Too Much Sociality A Bad Thing?
All right, confession time. I have to get this out of the way before I start dumping on this topic. Deep breath…I don’t have an online profile. Gasp! Whew, that feels good. No, I do not have an account on MySpace, Facebook, Linkedin, blah-blah, etc. Does that make me feel unconnected, like I’m floating about in the oxygen-less black pools in outer space? Ha! Heck, no. Although Twitter is intriguing me, being able to get short (short, yes! Time-saver), current updates on what someone (like an author) or some organization is doing.
Facebook, etc makes sense to me in the following ways: keeping in touch with someone who lives far away (get pics and video) or a causal way to chat with someone you once knew well, but don’t anymore, like high shcool (feels like an email accomplishes this though), networking (hello, Linkedin). It’s also great that people are taking take advantage of where the masses are and marketing themselves on MySpace. If they weren’t, they’d need to fire their PR people or take a PR class. But wanting to know how my friend is feeling this morning while sitting in her oh-so-boring history lecture? Whatever, I’ll ask her later when I see her. If I talked about everything online with her, I wouldn’t need to see her in person. Kidding. But while she’s posting on someone’s wall, or whatever it is people do, I’m trying to pay attention to the class that I’m, you know, paying for. So I am amazed that people are on Facebook during class. What’s so urgent that you need to tune out the prof? Is it addiction? Probably not, more like boredom (why are you taking that class then?). You really can’t define addiction as being on for six hours a day (hopefully not at once though) since so much is online now that it forces us to be there.
Growing Up Online, however? It’s frightening how these teens don’t give much thought to what they post online about their so-called public privates lives. My biggest worry about putting any content online is, “how does it represent me? How does it present me to other people?” I mean…baring the thongs? Why? Why would somebody want to do that? Clearly, the freedom of posting whatever content they want is going to their heads, because they are not thinking of the ramifications for later in life. Even if it’s the minimal, “I can’t believe I posted that, I’m so embarrassed. “ Never mind what kind of person you’re putting out there for other people to see (College admissions?! How did you not see that coming??). It’s like the same mentality of speeding in the car with your friends, thinking you won’t ever get hurt because it’s just. So. Cool. And it’s the Moral Panics Online where teens (girls at least) are more willing to try something risqué when they’re around their friends. Hence, the thongs, I guess.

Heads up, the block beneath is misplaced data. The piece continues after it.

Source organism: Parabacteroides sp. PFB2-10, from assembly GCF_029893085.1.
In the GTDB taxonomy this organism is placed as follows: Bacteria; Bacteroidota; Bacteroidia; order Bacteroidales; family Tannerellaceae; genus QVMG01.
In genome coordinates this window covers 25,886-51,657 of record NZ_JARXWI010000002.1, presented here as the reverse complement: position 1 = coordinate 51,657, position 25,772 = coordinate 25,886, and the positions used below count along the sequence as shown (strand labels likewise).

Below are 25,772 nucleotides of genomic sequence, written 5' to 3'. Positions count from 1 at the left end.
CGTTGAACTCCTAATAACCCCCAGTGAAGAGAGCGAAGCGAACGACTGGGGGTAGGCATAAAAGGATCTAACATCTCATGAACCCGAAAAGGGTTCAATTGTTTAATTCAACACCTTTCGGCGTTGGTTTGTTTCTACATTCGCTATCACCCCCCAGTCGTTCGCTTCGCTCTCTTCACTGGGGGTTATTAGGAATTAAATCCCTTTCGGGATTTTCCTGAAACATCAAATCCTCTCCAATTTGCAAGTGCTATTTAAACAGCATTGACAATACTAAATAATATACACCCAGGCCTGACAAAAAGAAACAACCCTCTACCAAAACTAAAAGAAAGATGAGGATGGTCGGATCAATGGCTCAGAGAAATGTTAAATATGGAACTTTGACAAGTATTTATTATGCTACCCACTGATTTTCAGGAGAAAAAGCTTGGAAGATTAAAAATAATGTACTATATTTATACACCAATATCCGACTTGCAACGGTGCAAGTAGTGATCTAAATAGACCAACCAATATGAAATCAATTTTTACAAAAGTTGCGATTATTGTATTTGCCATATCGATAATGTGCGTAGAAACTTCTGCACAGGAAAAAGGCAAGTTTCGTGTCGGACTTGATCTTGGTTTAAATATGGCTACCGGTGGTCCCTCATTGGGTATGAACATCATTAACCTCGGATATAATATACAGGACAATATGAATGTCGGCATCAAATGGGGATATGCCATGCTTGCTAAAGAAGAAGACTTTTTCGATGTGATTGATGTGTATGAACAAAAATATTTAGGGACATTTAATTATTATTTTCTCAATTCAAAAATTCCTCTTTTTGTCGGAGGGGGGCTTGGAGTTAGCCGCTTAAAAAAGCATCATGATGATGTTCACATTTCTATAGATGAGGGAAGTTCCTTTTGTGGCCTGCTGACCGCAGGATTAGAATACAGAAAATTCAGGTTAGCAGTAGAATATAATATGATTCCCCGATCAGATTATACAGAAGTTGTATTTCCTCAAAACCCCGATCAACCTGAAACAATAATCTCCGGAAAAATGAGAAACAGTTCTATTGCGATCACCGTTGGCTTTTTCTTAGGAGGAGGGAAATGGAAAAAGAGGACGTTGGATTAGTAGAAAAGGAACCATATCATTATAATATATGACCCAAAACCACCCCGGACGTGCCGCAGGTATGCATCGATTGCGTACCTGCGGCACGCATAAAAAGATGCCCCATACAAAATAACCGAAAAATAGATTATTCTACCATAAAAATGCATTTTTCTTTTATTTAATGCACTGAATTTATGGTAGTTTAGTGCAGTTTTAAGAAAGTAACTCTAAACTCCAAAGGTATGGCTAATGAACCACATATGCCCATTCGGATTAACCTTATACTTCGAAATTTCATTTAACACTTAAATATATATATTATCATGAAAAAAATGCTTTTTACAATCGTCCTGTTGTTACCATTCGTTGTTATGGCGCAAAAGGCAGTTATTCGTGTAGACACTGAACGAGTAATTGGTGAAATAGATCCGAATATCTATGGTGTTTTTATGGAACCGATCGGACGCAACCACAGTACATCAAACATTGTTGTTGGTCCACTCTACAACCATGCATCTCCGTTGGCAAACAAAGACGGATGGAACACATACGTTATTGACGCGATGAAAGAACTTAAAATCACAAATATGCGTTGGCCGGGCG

When Shayla asked us what we thought about Second Life, if the trend of keeping your face glued to the screen for hours on end was scary, I mentally answered with a big, fat YES! Scary enough for me that I wanted to say it creeped out the very fiber of my being. I’m fine with the concept of the game (I remember good ‘ol Sim City). It’s people like Mr. Hoogestraat who have just gotten so sucked into it (that’s addiction) that they’re willing to spend however many hours building a virtual coffee shop while his (living and breathing)wife sits around in the living room watching TV. (Side note – what’s up with every time the article mentioned her, she was watching TV? But the boob tube is another topic.) So that someone would devote so much of his or her waking hours on this game is disturbing to me. To detach yourself from what’s going on in the world – politically, economically, that you forget to eat – just makes me shake my head until I can’t stand the swaying motion anymore. Yes, the game and other SNS-related software can be a way to express oneself, put your “real” self out there and meet new people, but to essentially shun life can’t be healthy. But I don’t really have an answer for it because we can’t regulate people’s personal time.
I guess this blog post comes across more like a rant, but – oh well. Web 2.0 is like a diet. Everything can be fine in moderation.